tue 5/7

COMEDY

World of Improv

Fans know Kevin Pollak best as an actor, most recently on a little Emmy-winning series called The Marvelous Mrs. Maisel. But he's equally famous for his Christopher Walken impersonation, which is so popular he created Talkin Walkin, a podcast where he imitated the fellow actor in every episode. He also hosted Kevin Pollak's Chat Show, a celebrity talk show that recently ended after a 10 year run. But Pollak is still making comedy magic based on his "twisted, demented ideas" in his latest podcast, Alchemy This, which he tapes live tonight. In each episode, Pollak and a cast of five improvisers and comedians, including Craig Cackowski, Joey Greer, Vanessa Ragland, Chris Alvarado and James Heaney — whose combined credits include the Groundlings, iO West, Westside Comedy Theater, Drunk History, Veep and Community — wholly improvise several scenarios taken from both Pollak and listeners' suggestions, whether it's a small-town murder, the third ever Thanksgiving after the Pilgrims have arrived, kids auditioning for a Mamet play or a nail salon named Hand Jobs. Dynasty Typewriter, 2511 Wilshire Blvd., Santa Monica; Tue., May 7, 8 p.m.; $10 in advance, $15 day of. dynastytypewriter.com. —Siran Babayan

ART

Push and Pulo

Downtown post-modern sartorial and visual art gallery Please Do Not Enter operates its main location at Pershing Square and an offsite design-inflected project space called The Lab a block away at the ultra-hip NoMad Hotel. Tonight's project takes full advantage of both locations and the hotel rooftop as they welcome PULO Project, an interdisciplinary collaborative situation from renowned Filipino curator and designer Michelle Aquino. With exhibitions and performative activations, such as Leeroy New's "Aliens of Manila," about ten artisans present freshly conceived, assertively avant-garde visuals and site-specific objects that express differences and bridge divides. Tonight's opening events culminate with a performance on the NoMad roof. RSVP essential. Please Do Not Enter, 549 S. Olive St., downtown; Tue., May 7, 5-8 p.m.; free. (213) 263-0037, pleasedonotenter.com. The NoMad Hotel, 649 S. Olive St., downtown; Tue., May 7, 6-9 p.m.; free.(213) 358-000, thenomadhotel.com. —Shana Nys Dambrot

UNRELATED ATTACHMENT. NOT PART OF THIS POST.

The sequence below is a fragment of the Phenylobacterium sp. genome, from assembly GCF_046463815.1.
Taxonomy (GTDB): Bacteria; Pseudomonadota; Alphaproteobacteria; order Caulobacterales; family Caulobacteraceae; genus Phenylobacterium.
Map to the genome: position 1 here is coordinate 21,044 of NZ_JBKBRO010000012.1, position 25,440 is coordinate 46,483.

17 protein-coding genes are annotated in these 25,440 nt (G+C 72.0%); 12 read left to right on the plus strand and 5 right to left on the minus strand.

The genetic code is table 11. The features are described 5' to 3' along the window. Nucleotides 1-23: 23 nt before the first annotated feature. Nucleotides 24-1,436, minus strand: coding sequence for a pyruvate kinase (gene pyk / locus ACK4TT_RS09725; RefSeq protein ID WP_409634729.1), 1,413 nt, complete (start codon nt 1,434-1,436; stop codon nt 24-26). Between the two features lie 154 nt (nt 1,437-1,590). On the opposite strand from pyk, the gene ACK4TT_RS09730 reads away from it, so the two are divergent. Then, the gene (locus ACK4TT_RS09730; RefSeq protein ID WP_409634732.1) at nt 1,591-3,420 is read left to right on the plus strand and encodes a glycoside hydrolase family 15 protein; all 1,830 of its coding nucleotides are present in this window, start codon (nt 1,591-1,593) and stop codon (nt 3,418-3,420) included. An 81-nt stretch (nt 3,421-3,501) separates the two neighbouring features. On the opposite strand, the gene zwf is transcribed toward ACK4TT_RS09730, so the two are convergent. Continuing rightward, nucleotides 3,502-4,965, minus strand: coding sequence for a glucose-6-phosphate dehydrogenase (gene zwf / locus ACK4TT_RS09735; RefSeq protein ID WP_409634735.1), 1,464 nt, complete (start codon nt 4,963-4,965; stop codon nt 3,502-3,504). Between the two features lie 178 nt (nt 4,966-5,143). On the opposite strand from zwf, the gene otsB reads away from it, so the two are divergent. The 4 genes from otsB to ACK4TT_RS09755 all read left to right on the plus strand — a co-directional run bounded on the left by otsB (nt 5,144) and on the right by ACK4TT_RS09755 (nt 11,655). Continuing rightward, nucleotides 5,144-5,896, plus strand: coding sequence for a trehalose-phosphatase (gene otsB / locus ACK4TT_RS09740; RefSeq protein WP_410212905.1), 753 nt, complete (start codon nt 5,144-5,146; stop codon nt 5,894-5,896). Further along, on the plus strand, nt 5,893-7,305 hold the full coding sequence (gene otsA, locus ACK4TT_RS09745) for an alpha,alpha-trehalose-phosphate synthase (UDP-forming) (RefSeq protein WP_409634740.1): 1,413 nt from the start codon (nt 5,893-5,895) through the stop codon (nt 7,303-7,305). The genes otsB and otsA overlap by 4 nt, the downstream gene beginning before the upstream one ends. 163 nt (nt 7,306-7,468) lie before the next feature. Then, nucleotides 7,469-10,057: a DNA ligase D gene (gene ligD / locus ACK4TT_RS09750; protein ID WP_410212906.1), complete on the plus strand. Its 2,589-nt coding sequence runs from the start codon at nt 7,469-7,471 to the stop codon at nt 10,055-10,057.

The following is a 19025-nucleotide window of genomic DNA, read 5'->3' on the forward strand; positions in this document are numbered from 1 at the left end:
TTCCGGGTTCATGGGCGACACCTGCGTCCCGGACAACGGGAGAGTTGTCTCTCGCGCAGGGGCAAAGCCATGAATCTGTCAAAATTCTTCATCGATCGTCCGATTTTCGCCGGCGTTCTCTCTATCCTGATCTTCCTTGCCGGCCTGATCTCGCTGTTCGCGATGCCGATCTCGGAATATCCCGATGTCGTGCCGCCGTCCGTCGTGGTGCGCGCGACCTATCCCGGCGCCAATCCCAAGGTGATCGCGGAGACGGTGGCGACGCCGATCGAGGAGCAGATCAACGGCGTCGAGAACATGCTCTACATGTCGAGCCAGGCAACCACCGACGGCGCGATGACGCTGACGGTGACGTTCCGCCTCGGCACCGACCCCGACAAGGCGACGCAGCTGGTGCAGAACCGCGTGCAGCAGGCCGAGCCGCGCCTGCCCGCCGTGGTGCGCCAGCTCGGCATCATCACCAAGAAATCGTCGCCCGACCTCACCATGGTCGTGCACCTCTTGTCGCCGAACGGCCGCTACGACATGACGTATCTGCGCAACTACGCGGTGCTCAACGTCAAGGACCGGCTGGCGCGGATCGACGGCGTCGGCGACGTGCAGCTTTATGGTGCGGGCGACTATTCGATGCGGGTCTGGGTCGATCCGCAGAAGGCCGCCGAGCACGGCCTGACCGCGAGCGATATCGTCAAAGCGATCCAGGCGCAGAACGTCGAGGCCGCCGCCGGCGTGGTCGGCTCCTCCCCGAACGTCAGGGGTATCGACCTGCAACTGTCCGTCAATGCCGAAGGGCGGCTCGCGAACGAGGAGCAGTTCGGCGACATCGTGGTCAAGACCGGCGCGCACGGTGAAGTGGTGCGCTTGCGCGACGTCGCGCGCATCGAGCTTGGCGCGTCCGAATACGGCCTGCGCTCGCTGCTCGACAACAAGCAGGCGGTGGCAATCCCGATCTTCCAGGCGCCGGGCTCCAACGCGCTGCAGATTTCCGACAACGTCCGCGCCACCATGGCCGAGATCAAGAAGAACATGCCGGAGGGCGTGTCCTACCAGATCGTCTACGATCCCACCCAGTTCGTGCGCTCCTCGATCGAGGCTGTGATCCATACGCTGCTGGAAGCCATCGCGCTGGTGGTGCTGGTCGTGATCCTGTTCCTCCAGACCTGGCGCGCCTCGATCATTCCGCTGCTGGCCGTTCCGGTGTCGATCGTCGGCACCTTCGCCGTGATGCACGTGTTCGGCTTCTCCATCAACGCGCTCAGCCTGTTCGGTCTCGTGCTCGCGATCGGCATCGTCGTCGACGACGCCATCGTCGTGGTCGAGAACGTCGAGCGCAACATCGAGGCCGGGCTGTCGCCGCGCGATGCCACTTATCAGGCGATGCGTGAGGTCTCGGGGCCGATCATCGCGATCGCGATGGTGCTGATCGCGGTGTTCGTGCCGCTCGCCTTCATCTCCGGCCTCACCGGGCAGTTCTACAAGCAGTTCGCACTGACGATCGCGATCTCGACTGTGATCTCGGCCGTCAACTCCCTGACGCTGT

Bell-Isserlis-Denk TrioEXPAND
Bell-Isserlis-Denk Trio
Shervin Lainez

wed 5/8

MUSIC

Reuniting the Trio

Joshua Bell is a flashy and stylish violinist who often appears as a star soloist with numerous orchestras, but in this concert at the Soraya he breaks things down in a more intimate format, accompanied only by such classical-music luminaries as New York pianist Jeremy Denk and London cellist Steven Isserlis. Denk anchors this program of traditional piano trios by Mendelssohn, Shostakovich and Ravel, but the three merrily melodic works also give Isserlis and Bell plenty of room to demonstrate their own dazzling, high-flying technique. The Soraya, 18111 Nordhoff St., Northridge; Wed., May 8, 8 p.m.; $49-$109. (818) 677-8800, thesoraya.org. —Falling James